A Beginner’s Guide To Handgun Hunting

The Daily Caller | 1/11/2018 | Staff
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Tired of bagging your bull, buck or boar with a long gun, but not quite ready for the stick-and-string challenge? Then, my friend, handgun hunting could be for you. Not unlike hunting with archery tackle, the pursuit requires relentless practice, patience and persistence to succeed; however, it’s especially gratifying when you do.

Like most topics, the subject of handgun hunting is substantial enough to fill a volume—if not several. As such, the information below is meant to be a guide—not a tome—to get you started.

Handguns - Array - Configurations - Handgun - Hunting

Handguns are available in an array of configurations; however, those employed for handgun hunting are: revolvers; semi-automatics; single-shots; and bolt-actions. Each design has advantages and disadvantages. Here’s a rundown.

Revolvers: Offered in single- or double-action configurations, the former requires the hammer to be manually cocked for each shot, while the latter offers the aforementioned action and cocking (and firing) with the trigger pull. Subsequent shots with double-actions are faster—a benefit for the hunter. Regardless of their design, the majority of revolver hunters still opt to shoot using the single-action mode. Outside of top-end models, the trigger pull characteristics of most revolvers leave much to be desired; often they’re heavy, gritty, and/or long, all of which will negatively affect accuracy. Get a gem, though, and you’ll be surprised with its accuracy. Don’t skimp when purchasing a revolver for hunting!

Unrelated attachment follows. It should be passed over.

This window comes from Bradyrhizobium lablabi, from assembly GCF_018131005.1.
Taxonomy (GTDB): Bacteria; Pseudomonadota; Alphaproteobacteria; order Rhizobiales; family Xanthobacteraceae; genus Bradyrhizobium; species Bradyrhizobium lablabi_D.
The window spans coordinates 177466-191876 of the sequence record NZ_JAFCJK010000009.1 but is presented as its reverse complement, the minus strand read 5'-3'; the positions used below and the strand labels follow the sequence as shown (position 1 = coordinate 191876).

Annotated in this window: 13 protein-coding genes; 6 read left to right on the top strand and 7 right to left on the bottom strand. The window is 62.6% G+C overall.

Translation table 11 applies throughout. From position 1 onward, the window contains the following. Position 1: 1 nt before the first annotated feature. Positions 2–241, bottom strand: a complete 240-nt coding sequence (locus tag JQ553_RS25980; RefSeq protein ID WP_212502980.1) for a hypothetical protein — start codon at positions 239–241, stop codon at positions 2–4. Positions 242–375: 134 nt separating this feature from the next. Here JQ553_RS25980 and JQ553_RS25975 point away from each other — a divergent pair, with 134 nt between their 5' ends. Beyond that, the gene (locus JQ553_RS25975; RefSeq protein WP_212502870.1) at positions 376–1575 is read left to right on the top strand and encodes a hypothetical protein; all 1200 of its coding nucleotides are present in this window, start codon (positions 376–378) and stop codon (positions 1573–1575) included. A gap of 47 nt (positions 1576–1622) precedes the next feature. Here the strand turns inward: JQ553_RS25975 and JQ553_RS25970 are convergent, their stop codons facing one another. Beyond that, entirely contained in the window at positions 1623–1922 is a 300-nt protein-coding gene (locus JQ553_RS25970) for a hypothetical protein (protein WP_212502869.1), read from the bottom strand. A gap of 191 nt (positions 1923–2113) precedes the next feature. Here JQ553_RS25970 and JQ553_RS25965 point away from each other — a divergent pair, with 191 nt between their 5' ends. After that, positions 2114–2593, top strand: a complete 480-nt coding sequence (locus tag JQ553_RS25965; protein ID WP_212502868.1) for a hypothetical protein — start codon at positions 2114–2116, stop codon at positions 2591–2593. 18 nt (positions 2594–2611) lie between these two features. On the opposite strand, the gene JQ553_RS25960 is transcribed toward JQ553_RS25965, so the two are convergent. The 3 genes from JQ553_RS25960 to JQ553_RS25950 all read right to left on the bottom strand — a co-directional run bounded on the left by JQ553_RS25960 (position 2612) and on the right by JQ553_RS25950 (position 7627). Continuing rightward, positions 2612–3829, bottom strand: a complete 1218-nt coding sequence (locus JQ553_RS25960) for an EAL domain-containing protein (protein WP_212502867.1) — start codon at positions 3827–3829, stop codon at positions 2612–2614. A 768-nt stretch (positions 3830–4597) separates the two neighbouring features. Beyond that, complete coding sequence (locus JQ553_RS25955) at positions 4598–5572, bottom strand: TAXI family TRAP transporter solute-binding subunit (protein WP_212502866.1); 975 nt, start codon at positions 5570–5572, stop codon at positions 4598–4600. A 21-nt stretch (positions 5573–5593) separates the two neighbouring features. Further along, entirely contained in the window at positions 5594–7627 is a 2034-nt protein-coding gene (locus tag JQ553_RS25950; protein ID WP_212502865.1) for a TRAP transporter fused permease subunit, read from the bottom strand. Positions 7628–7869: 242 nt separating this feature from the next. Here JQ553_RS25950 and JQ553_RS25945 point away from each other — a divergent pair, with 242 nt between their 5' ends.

Exception - Models—ie - Smith - Wesson - Model

With the exception of large-frame models—i.e. Smith & Wesson Model 460XVR and Model S&W500—which are bulky and heavy, revolvers are relatively easy to transport—that is, given the use of a quality holster. Unless using open sights, it’s likely that you’ll need to use a rest when shooting your revolver. If an optic is desired, be sure to select a revolver that’s factory equipped to accept scope bases/rings, otherwise gunsmithing will be needed (if it’s even possible). Best of all, depending on...
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